Detained photojournalist exposes Abou Zaabal prison’s alleged torture practices

Amira El-Fekki
5 Min Read
Ziada is suspect no.16 in the case. His lawyer, Mokhtar Mounir, believes that Ziada is a victim of authorities’ fabricated charges of breaking the Protest Law (Photo by Ahmed Hendawy)
Ziada is suspect no.16 in the case. His lawyer, Mokhtar Mounir, believes that Ziada is a victim of authorities’ fabricated charges of breaking the Protest Law
(Photo by Ahmed Hendawy)

Following a week of reported torture allegations of the prisoners of Abu Zaabal prison, detained photojournalist Ahmed Gamal Ziada was able to give a new written letter to his mother who visited him Friday. These letters, his brother Mohamed claims, have been the source of his “misfortunes in jail”.

“I saw death. In order to be able to survive in prison, one must refrain from complaining, even if the cops put a stick up *****,” Ziada wrote in the letter, of which Daily News Egypt obtained a copy Saturday. The imprisoned photojournalist accounted for a week of “prisoners’ persecution” from 18 to 25 March.

Ziada said that prison guards stormed their cells on the morning of 18 March to search the detainees, stole and destroyed their belongings, then sent prison to disciplinary confinements, in which they are usually severely beaten. The “stolen” items include jackets, bed sheets, training suits, blankets, pillows, plates and water.

“The first student was punished because he protested against maltreatment. Then it was like the officers and conscripts declared war. They took another 12 students, and then it was just a random selection of one prisoner from each cell to scare off the rest,” Ziada said.

It was soon to become his turn, Ziada wrote. The police officers insulted him and beat him hard, sent him to disciplinary action for seven days, during which he started a second hunger strike. “Nobody cared, on the contrary they continued harassing and irritating me using their sticks,” Ziada wrote.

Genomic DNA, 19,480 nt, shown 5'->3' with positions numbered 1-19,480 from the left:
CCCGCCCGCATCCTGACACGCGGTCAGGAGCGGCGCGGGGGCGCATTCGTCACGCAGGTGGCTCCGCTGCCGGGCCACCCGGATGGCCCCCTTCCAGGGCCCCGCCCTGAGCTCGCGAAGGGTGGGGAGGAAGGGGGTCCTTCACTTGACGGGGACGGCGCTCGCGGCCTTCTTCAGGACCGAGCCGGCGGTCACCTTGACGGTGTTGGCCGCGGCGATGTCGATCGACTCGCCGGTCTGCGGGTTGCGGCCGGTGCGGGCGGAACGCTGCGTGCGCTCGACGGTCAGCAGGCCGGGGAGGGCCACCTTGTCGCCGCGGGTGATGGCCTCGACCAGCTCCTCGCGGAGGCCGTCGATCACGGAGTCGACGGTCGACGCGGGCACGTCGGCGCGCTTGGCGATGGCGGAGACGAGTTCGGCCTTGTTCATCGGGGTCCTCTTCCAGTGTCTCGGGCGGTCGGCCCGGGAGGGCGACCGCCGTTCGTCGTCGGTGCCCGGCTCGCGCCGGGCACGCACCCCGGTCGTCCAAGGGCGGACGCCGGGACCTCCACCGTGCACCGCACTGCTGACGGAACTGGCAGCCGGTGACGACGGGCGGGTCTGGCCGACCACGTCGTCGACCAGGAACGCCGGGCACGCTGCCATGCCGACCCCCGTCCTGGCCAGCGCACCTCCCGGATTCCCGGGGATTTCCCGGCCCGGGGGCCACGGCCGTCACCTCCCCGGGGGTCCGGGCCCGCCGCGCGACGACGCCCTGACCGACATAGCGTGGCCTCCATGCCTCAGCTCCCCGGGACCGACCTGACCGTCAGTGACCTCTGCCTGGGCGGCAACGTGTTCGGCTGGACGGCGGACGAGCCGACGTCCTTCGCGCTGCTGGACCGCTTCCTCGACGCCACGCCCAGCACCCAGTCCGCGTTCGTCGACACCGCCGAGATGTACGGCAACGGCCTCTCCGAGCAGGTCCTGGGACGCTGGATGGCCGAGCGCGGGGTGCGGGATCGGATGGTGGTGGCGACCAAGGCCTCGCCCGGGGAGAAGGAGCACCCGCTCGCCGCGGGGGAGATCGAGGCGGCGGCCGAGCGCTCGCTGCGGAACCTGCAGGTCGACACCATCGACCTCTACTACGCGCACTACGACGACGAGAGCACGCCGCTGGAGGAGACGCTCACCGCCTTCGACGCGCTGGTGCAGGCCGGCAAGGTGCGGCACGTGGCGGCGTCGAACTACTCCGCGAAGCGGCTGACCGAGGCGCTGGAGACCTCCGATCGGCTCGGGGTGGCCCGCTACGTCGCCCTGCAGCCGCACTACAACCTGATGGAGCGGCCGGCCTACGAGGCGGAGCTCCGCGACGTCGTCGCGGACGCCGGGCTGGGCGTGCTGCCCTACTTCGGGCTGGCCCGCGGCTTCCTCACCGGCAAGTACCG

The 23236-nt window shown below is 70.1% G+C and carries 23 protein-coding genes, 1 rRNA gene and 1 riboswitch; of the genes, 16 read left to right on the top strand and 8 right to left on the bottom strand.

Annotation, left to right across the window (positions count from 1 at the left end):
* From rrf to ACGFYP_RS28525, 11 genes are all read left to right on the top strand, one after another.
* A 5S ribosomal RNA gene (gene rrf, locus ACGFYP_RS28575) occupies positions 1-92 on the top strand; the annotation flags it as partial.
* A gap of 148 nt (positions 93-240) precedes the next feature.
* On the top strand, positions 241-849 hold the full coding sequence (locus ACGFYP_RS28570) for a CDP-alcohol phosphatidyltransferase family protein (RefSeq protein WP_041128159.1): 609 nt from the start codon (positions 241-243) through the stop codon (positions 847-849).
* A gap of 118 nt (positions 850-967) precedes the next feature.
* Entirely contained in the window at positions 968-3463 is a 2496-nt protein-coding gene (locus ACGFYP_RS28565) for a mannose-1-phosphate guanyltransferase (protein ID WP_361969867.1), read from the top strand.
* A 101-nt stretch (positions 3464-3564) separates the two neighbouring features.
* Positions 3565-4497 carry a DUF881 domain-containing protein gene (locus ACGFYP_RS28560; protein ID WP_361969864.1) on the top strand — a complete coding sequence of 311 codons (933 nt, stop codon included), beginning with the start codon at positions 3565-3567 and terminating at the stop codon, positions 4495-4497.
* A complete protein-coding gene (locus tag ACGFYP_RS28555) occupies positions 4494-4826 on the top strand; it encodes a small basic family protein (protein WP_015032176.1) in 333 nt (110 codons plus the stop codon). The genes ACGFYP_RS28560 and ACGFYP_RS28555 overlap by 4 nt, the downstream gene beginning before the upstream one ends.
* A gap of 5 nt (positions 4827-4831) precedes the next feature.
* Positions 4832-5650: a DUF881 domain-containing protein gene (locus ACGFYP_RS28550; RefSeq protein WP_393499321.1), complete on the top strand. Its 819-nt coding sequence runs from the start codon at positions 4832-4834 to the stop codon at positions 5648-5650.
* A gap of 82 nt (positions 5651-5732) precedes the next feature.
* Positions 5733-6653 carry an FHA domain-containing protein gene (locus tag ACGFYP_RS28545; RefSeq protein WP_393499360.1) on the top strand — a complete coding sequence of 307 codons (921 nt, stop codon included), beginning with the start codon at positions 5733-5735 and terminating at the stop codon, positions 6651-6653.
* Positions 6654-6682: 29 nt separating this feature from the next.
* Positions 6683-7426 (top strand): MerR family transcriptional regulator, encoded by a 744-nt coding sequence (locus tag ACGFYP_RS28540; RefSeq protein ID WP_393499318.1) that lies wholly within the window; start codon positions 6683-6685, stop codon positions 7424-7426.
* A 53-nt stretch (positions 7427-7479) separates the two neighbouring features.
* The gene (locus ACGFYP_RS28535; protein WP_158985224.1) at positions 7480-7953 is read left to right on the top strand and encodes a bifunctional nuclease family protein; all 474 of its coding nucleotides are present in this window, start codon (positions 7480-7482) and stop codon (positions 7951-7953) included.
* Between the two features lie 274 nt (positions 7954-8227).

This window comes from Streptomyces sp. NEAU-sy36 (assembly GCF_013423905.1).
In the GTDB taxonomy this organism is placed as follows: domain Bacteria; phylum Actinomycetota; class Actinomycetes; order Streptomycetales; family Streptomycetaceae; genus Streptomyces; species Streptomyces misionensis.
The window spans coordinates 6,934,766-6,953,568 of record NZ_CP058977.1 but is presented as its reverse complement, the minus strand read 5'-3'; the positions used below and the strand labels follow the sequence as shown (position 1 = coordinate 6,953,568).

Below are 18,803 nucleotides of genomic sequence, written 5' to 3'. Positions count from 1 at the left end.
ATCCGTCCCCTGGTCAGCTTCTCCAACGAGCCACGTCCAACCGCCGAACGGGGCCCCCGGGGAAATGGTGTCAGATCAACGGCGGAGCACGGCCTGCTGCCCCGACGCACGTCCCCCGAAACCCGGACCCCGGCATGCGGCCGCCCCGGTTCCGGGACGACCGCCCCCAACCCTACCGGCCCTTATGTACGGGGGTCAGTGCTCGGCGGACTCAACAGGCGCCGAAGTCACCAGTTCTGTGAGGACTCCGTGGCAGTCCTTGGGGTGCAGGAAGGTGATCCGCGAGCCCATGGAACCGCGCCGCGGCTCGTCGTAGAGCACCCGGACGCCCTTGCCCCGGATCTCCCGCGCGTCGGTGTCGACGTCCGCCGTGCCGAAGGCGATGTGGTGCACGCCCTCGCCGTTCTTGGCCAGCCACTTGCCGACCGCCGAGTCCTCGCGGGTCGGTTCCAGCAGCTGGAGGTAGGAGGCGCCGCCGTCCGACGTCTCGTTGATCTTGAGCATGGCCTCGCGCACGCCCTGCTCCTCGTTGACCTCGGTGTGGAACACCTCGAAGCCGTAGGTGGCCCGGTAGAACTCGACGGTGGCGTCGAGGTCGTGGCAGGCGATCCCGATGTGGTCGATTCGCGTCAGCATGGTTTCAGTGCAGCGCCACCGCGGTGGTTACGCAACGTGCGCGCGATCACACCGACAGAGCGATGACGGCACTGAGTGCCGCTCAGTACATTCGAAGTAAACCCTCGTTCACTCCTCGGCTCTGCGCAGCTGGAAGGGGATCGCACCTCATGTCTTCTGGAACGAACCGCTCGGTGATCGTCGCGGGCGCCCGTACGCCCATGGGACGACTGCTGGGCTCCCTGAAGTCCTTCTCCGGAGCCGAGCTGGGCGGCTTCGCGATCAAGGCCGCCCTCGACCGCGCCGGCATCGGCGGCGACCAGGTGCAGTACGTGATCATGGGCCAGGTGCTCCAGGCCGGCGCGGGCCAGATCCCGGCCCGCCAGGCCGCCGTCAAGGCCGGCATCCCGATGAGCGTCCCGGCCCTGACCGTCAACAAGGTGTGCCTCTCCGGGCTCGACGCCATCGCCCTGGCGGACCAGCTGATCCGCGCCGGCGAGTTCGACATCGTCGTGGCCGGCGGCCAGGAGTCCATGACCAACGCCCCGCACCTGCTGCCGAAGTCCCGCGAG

Ziada has been subject to abuse during his detention period, which by now exceeds 450 days. Last week, Ziada’s health condition deteriorated due to his abstinence from food and ill treatment. He suffocated and fainted.

“However, the prison doctor established a medical report that I was fine, and when I objected, he added to it that I verbally assaulted him. He had not examined me nor noted the beating marks on my body in his report,” Ziada said.

This is not the first time torture claims emerge from Abou Zaabal prison. On 24 March, the Cairo Institute for Human Rights Studies (CIHRS) along with nine human rights organisations issued a joint statement demanding immediate investigation and access to the prison.

The statement came in response to received information on alleged torture cases in Liman II of the prison (2nd ward of Abou Zaabal prison). “Masked formations of central security forces broke into the cells on 19March, aggressed prisoners with clubs, police dogs, and used tear gas resulting in injuries and fainting among political prisoners. Prison forces then took 15 prisoners from their cells, tortured them for three hours in front of the rest of the prisoners, stripping them of their clothes, forcing them to verbally abuse themselves and then transferred them to disciplinary solitary cells,” the statement read.

Human rights’ demands to visit prisons are usually rejected, with very rare exceptions for the state-affiliated National Council for Human Rights (NCHR). Nonetheless, Ziada accused them of ‘maintaining silence’ towards the situation. “Aren’t they responsible for my rights as a human? Aren’t they responsible for every detainee’s harsh punishment?” Ziada wrote.

One final thought occurred to Ziada as he wrote his letter. “How could human beings like himself have come up to build such inhuman detention cells?” he wrote, describing the “ridiculous” narrowness of the disciplinary cell.

Announcing the continuation of his hunger strike until properly examined and investigations opened into the torture of his colleagues, Ziada added that as a result of his “disruptive behaviour” as described by the police, he has been denied family visits for a month.

His mother last saw him Friday and there will be no upcoming visits for weeks. Ziada’s next trial session is due 1 April, in the ‘Al-Azhar University protest case’ along with 75 students.


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Journalist in DNE's politics section, focusing on human rights, laws and legislations, press freedom, among other local political issues.
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